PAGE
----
Today, SafeFrames are not only advisable — they should be considered essential for ad security. In most interactive advertising models, the publisher implements the SafeFrame container but a third party such as an ad server or ad verification vendor may also host the SafeFrame upon agreement from the publisher.
DSPs often require data from publishers that they can’t access through SafeFramed ads. The creative code files might need to be modified by the advertiser or their partners in order to load or render properly in SafeFrames.
What is SafeFrame 2.0?
SafeFrame 2.0 was created to better support header bidding tech and provide app protection in addition to websites.
SafeFrame 1.0 was the initial iteration that enabled ad content interaction and gave publishers more control. With SafeFrame 1.0, the publisher can make decisions about acceptable ad expansions and what data the creative code can access. The publisher can also prevent third parties from accessing users’ personal information — things like form data, passwords, banking data, credit card information, and other sensitive information.
However, SafeFrame 1.0 has limitations. It doesn’t report viewability measurements, the publisher still has to modify their GPT (Google Publisher Tags) to enable ad expansions, and SafeFrame is not supported in any mobile app (only on the mobile web).
SafeFrame 2.0 aims to address those issues and better support header bidding tech. It’s designed to align with MRAID and to support all HTML ads including those on a mobile app. It supports ad expansions across all current formats, without prior “knowledge” of the ad’s final dimensions, which vary by browser and device (for example, Apple products and platforms like Safari and Mac may be different than a standard personal computer).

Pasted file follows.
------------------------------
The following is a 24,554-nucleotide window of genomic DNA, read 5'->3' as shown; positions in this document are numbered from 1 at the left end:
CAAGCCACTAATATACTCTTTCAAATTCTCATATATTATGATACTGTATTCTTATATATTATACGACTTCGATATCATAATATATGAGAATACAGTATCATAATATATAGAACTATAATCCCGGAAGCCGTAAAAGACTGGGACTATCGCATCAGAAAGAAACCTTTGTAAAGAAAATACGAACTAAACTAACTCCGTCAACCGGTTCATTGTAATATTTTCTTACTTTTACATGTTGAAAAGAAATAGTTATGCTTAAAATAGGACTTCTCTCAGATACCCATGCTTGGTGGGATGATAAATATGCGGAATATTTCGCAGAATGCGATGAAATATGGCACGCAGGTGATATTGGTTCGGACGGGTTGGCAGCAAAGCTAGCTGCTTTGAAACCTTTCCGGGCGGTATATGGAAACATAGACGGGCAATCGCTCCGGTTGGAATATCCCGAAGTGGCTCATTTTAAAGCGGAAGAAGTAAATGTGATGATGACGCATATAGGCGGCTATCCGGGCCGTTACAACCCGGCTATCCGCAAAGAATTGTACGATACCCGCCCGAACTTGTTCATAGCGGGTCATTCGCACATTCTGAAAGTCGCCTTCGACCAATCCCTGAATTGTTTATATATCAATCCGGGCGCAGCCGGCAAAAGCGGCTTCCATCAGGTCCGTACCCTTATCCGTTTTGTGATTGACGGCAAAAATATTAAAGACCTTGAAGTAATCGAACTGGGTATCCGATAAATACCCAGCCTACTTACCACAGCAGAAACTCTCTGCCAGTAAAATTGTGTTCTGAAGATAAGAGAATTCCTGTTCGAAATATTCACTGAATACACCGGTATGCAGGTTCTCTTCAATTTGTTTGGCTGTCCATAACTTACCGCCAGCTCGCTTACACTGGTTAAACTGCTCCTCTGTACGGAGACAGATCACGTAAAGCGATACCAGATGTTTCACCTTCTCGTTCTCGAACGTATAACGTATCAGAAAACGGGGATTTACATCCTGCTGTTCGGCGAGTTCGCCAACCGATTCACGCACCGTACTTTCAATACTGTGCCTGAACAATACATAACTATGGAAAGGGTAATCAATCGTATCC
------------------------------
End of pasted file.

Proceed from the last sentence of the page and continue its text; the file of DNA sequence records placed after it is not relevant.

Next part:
The new version of SafeFrame is also meant to better align with browser features like sandboxing, the intersection observer, and feature policy — features that remove functionalities from SafeFrame that already exist in popular browsers like Google Chrome and Safari. In fact, with version 2.0, the IAB recommends additional features to build on SafeFrame capabilities without additionally straining its API.
Are SafeFrame containers a substitute for ad security and verification solutions?
SafeFrames are a great, base-level security tool, but shouldn’t be used in place of an ad security group vendor.
Addressing the breadth and complexity of malvertising threats in the programmatic ecosystem is not part of SafeFrame tech’s core capability, and SafeFrames are not a substitute for verification or security tools. Better ad security tools should be implemented to ensure malicious (ads that contain a virus, or promote extensions with a virus), non-compliant, or spammy ads are never served on your site.
In other words, although SafeFrames are reasonably effective against a virus and most malicious advertisers, they are not exactly a powerful anti-malware tool or a cleanad product. That’s because with a SafeFrame, you are still creating a line of communication that sophisticated bad actors can abuse through cross-site scripting, extensions, and other vulnerabilities found within your browser.
Publishers have tried to block forced redirects, various types of virus, and malvertising by implementing DIY solutions. They have tried to write code, adjust price floors and ask their ad-ops ops teams to manually track down malicious sources and delete them before they download onto a computer. These solutions are often slow, resource-heavy, or ultimately ineffective.
Ad security and quality solutions are far better suited to prevent not only malicious ads but also non-compliant and otherwise low-quality ads.